Instead of an airstrike or an RPG blast, it was a telephone call that carried out the attack. A cracking voice, all the way from across the Atlantic, hit the bullet by telling me that my father is dead.
I was at an insurance office in Los Angeles preparing my father’s paperwork so he could continue with his chemotherapy in the States—I dropped the phone and began to sob. Five seconds later, I received another call. It was the same cracking voice that said, “he is not dead yet, they are hearing his heartbeat.” The phone-call dropped once again. It was then that a third call fired the last strike. “Tara, are you there? He is dead,” the call dropped again; I never picked up after.
Ever since then—in hopes of dodging yet another tragic call—I stopped picking up on “unknown” numbers or ones I don’t recognize. I start shaking from within and immediately call my mother just to see if she’s okay.
I never received much therapy after losing my dad at age 24; and after nearly seven years I still can’t confront my loss, let alone handle another. I’ve been dreading to write about my own battle with trauma, but more than ever believe it to be a “third rail” phenomena necessary for an open and public discussion in the United States and around the world.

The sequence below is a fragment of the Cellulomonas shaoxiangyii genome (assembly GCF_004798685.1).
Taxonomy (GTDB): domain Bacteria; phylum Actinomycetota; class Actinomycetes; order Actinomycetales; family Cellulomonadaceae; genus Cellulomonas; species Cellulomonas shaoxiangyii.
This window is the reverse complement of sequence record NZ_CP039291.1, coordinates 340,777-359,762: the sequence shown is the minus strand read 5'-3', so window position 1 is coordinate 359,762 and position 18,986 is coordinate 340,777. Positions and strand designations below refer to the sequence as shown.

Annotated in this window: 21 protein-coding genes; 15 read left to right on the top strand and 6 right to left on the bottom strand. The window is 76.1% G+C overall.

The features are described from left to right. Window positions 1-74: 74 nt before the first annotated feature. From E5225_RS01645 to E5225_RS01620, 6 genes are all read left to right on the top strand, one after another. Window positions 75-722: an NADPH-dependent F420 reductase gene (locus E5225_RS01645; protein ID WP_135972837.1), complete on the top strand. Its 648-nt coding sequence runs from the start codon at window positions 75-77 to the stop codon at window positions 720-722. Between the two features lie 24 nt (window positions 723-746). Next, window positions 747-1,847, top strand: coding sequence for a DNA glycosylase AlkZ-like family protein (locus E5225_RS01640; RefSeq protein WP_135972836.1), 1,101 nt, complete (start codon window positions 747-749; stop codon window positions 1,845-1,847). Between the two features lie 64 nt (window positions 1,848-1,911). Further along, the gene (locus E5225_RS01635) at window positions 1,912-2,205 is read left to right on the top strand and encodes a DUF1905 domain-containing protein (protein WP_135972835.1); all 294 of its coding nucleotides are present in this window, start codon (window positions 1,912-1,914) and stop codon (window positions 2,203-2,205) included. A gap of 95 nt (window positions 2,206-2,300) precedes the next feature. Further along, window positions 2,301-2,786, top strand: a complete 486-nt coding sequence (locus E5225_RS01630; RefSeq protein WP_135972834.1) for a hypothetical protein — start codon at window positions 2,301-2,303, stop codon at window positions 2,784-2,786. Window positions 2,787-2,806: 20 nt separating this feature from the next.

As a journalist, I spent much time with Syrian and Iraqi refugees in the Middle East. I met a mother from Manbij, who overnight had to crawl over dead bodies with her children on her back to escape ISIS; a teenage boy whose hand was cut off by ISIS and was forced to watch beheadings in Raqqa; three sisters who fled Mosul as they witnessed their school burn down by the same group.